ANKARA A Turkish court has ordered the release of an American evangelical Christian pastor whose imprisonment sparked a row between Ankara and Washington.
The court on Friday sentenced Andrew Brunson to three years and 1-1/2 months in jail on terrorism charges, but released him after taking into account time served and good conduct.
The pastor was detained two years ago and has been under house arrest in the city of Izmir since July.
Brunson, 50, was indicted by a Turkish court on charges of having links with the Kurdistan Workers’ Party (PKK) militant group and the movement of the US-based opposition cleric Fethullah Gulen, whom Ankara accuses of having masterminded the July 2016 coup attempt against President Recep Tayyip Erdogan. Brunson has already denied the charges.
His detention sparked a widening rift between Turkey and the US. Washington called for Brunson’s release and taken a series of punitive measures against Turkey over the continued detainment of the evangelical Christian pastor.
The US measures, which include imposing sanctions on Turkish ministers and doubling of steel and aluminum tariffs, have led to a sharp decline in the Turkish currency. Turkey has retaliated by raising tariffs on certain US imports.
After the ruling, Brunson’s lawyer said the pastor was likely to leave Turkey.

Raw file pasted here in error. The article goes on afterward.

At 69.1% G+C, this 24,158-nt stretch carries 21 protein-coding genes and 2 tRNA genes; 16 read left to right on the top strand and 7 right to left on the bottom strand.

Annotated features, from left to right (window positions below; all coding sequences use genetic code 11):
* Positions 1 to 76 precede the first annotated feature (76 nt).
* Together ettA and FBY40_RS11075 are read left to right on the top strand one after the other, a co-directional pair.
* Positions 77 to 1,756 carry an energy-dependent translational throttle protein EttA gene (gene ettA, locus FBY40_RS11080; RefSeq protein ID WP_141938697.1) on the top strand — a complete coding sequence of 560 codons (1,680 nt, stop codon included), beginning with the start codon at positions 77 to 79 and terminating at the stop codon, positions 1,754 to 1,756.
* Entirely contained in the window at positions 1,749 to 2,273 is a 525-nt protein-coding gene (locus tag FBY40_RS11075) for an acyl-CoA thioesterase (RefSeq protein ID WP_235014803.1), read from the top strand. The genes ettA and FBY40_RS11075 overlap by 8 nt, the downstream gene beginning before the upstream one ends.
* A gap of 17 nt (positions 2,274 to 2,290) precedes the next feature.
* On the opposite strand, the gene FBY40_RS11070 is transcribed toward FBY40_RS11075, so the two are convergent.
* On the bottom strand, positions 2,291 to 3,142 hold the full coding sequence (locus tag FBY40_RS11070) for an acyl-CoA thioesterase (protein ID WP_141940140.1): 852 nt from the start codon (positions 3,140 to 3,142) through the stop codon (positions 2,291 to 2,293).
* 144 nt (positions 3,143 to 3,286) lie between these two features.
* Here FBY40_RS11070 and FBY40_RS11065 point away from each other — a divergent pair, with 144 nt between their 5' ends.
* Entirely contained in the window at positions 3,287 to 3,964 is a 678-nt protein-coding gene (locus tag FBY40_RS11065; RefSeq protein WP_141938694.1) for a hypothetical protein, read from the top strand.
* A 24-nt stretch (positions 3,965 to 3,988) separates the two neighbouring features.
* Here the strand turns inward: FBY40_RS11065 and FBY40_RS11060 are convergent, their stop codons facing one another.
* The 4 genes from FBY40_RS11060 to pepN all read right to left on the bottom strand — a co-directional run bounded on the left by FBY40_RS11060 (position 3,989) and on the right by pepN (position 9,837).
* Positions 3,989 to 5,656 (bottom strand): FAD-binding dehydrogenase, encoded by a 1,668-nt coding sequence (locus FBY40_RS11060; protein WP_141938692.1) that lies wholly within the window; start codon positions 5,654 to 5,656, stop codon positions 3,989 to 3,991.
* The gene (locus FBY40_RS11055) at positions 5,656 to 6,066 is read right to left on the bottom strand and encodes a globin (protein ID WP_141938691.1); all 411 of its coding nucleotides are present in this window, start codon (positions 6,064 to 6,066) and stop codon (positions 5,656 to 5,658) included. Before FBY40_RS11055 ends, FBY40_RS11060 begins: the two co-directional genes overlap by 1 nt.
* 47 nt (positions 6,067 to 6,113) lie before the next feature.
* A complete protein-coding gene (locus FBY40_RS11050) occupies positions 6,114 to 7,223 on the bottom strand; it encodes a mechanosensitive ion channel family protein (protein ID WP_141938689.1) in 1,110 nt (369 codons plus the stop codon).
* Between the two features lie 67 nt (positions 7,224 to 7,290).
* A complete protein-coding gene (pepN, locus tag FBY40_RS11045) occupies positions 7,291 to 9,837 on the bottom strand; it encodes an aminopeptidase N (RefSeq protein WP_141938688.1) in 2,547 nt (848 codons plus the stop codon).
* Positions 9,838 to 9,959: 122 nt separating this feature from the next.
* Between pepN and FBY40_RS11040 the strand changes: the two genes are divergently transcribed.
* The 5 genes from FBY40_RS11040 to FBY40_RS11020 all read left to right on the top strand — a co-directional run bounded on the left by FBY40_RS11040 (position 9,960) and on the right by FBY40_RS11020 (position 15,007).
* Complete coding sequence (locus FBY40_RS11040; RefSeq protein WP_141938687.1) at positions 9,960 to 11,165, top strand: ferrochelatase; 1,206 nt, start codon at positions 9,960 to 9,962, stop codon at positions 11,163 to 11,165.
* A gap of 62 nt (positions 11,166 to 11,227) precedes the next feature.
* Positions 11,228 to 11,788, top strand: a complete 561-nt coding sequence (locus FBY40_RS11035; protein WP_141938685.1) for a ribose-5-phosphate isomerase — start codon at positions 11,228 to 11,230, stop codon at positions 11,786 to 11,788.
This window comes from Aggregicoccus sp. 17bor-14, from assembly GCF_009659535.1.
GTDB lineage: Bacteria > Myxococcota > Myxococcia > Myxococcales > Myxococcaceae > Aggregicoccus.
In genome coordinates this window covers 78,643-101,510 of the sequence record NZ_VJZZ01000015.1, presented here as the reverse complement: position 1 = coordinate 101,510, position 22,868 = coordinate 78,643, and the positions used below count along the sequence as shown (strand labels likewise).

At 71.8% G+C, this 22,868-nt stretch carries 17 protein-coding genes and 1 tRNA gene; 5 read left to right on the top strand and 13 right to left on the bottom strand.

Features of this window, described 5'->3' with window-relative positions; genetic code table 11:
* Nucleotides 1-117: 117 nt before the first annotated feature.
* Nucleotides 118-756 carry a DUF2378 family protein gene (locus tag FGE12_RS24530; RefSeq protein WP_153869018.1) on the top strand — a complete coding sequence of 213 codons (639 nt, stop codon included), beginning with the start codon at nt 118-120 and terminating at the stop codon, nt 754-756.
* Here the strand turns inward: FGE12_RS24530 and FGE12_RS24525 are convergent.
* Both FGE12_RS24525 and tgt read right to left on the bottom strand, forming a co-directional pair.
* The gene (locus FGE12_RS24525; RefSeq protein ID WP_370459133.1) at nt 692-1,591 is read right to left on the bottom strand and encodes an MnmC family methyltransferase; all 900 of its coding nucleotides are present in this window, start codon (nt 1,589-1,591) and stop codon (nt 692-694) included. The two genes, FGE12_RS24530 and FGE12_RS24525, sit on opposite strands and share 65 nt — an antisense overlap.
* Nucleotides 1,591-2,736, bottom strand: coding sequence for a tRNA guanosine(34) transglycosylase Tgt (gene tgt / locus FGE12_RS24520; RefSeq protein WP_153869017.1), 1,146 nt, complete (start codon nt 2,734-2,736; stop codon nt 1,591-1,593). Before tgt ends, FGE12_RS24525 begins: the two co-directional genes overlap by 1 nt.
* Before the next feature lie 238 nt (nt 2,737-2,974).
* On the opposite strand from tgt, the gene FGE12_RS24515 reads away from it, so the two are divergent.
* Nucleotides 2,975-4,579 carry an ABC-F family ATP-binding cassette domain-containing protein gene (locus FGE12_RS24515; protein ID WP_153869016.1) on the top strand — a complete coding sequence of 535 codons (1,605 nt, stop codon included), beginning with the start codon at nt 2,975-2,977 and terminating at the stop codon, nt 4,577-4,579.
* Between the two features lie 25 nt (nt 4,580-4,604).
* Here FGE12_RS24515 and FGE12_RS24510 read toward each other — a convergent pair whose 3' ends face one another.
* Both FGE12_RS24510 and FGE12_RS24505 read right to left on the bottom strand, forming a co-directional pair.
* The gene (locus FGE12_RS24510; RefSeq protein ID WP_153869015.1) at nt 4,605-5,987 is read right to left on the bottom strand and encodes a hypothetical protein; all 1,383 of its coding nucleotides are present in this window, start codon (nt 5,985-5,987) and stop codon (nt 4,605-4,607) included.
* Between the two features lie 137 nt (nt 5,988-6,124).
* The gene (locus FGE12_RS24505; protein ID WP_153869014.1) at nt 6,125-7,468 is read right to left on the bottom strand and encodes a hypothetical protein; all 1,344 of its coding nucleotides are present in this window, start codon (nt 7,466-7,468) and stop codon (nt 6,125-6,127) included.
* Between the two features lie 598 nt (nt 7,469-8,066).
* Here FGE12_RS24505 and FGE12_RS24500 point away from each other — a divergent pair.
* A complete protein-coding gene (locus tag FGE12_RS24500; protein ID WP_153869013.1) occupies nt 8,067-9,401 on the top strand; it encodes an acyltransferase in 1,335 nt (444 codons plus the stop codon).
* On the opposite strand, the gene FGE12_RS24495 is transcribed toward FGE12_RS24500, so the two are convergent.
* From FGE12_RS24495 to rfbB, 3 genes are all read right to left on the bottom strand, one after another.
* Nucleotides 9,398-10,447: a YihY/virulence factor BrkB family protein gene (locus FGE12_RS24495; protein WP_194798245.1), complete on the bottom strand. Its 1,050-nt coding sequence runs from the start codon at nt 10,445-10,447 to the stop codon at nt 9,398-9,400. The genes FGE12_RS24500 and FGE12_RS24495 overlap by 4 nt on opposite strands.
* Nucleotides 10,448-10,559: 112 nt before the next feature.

Trump: Brunson ‘will be home soon’
My thoughts and prayers are with Pastor Brunson, and we hope to have him safely back home soon!
US President Donald Trump has threatened to slap “large sanctions” on Turkey if it fails to free detained American Christian pastor Andrew Brunson.
Brunson said in a statement on Friday that he was heading home soon.
“This is the day our family has been praying for — I am delighted to be on my way home to the United States.”
He also voiced gratitude to Donald Trump, saying “My entire family thanks the president, the administration, and Congress for their unwavering support.”
Be Part of Quality Journalism
Quality journalism takes a lot of time, money and hard work to produce and despite all the hardships we still do it. Our reporters and editors are working overtime in Kashmir and beyond to cover what you care about, break big stories, and expose injustices that can change lives. Today more people are reading Kashmir Observer than ever, but only a handful are paying while advertising revenues are falling fast.